As I concluded a recent session of Extension's Dining with Diabetes class, a student asked whether I could address the "elephant in the room." I wasn't quite sure what this referred to but quickly understood that the challenge of eating healthfully during the upcoming Thanksgiving festivities was worrying. I was unprepared to answer the question and suggested getting extra physical activity. This wasn't a bad suggestion; but I knew that this fell a bit short in reassuring the student and that this is a concern shared by many.
For most of us, holidays bring excitement about gathering with family and friends and enjoying a super-sized meal with many seasonal favorites. However, for the 122 million in the United States with diabetes or prediabetes, holiday anticipation may be tinged with anxiety about the effects that over-indulgence may have on their health. According to an American Heart Association and American Diabetes Association survey, 49 percent of people with type 2 diabetes experience difficulty managing their condition during the holiday season. Both hosts and their guests with diabetes can take steps to decrease holiday stress.
If you have diabetes, take a deep breath and relax. Once you feel less panicked, consider the ways that you can control your life during holiday celebrations, remembering that a few planned treats are not going to ruin your health — there are ways to enjoy the foods that you love. More deep breaths ... planning is the key to control and being able to enjoy yourself.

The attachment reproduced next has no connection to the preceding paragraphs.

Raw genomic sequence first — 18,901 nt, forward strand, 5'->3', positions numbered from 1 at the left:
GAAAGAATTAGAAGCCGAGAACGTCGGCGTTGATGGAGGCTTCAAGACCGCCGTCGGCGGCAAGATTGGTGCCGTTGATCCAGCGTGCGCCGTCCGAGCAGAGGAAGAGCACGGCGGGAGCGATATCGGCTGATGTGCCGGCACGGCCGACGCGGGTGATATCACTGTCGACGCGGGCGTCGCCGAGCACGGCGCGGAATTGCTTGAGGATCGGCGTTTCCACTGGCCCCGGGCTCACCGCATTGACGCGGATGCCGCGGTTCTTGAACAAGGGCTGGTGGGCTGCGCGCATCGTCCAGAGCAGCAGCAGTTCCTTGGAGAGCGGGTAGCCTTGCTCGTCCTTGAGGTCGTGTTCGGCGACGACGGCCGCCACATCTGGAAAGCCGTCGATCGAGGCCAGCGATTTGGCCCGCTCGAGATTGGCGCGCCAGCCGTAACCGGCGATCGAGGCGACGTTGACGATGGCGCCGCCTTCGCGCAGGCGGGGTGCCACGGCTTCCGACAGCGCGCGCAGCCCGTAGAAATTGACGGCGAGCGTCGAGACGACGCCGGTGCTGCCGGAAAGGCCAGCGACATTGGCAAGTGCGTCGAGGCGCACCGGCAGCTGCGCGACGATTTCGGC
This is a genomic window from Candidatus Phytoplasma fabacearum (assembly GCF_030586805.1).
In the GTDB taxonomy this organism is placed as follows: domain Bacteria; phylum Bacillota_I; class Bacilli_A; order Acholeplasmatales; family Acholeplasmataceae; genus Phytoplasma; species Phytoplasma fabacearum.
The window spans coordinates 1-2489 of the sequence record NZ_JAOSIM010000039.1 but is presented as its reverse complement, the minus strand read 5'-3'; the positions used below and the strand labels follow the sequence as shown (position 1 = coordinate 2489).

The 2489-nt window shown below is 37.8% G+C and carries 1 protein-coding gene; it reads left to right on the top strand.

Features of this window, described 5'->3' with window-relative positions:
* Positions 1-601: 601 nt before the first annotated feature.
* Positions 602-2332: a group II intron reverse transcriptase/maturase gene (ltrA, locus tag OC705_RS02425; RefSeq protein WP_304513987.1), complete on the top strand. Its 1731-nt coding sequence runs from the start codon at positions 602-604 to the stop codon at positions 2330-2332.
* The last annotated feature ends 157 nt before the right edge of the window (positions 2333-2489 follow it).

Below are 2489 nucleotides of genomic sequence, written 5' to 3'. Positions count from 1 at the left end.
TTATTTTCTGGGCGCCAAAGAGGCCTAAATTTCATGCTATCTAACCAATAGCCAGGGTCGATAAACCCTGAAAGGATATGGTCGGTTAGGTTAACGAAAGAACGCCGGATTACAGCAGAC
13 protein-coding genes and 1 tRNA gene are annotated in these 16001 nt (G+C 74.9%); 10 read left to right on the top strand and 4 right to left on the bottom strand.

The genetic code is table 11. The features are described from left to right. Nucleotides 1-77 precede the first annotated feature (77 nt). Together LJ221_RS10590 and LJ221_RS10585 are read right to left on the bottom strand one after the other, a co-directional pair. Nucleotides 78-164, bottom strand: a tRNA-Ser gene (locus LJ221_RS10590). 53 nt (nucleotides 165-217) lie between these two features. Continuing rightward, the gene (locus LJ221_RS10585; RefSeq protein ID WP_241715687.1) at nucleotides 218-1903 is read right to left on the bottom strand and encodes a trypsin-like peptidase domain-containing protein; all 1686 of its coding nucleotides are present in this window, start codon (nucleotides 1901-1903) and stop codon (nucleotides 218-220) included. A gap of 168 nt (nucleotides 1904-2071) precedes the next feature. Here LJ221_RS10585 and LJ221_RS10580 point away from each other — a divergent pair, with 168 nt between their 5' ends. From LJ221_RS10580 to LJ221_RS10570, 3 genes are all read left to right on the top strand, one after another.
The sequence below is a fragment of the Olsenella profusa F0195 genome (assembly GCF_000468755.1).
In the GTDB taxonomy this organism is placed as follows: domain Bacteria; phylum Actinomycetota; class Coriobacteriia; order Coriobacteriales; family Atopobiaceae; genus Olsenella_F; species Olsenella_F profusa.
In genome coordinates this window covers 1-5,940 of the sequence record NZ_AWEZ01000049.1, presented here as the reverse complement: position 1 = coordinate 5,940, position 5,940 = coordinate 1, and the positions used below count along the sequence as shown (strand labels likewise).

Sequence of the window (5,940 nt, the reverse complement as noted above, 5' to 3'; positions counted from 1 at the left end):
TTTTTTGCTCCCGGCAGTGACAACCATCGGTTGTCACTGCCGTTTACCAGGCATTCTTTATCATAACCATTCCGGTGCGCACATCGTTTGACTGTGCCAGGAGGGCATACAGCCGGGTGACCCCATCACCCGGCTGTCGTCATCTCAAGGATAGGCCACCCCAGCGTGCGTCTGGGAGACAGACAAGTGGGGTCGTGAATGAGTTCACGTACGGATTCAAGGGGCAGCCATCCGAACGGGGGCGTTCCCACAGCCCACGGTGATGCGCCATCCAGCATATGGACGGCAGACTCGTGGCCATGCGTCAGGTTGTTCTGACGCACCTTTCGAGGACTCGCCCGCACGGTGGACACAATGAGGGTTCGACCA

There are a number of strategies to use when you will be confronting large meals. Try to keep your other meals during the day their normal sizes and at normal times so that you don't go to a big dinner overly hungry. Offer to make and bring something to dinner that you like and that won't throw you off your plan.
Once at the dinner event, consider the food options and decide which ones you really want and which ones you can do without to keep your carbohydrate intake in the right range — think low starch vegetables and small servings of the potatoes or stuffing.
Eat slowly and don't worry about "cleaning the plate." If you are comfortable letting your host know that you have diabetes, you can ask to have some things at the meal that will be right for you Be specific.
If there are leftovers, you might be able to have something that you really enjoy but skipped for lunch or dinner the next day instead of overdoing it.
Make a plan and invite your friends and family for some physical activity after dinner. Even a short walk will be helpful in keeping your health in good stead.
Finally, remember that you are in charge and you can choose to eat a piece of pie. You can get back on track the next day.
If you are hosting the meal, think about the suggestions above and keep your sampling of food during preparation to a minimum — these calories can really add up. Make sure that your menu includes healthy options like low carbohydrate vegetables and non-alcoholic beverages. You might also make your desserts in individual portions so that you will know exactly how much carbohydrate and fat you are getting.
More deep breaths ... and enjoy your holiday!
Leslie Shallcross is a registered dietitian and the Tanana District health, home and family development agent for Cooperative Extension Service, a part of the University of Alaska Fairbanks, working in cooperation with the U.S. Department of Agriculture. She can be reached at 907-474-2426 or firstname.lastname@example.org.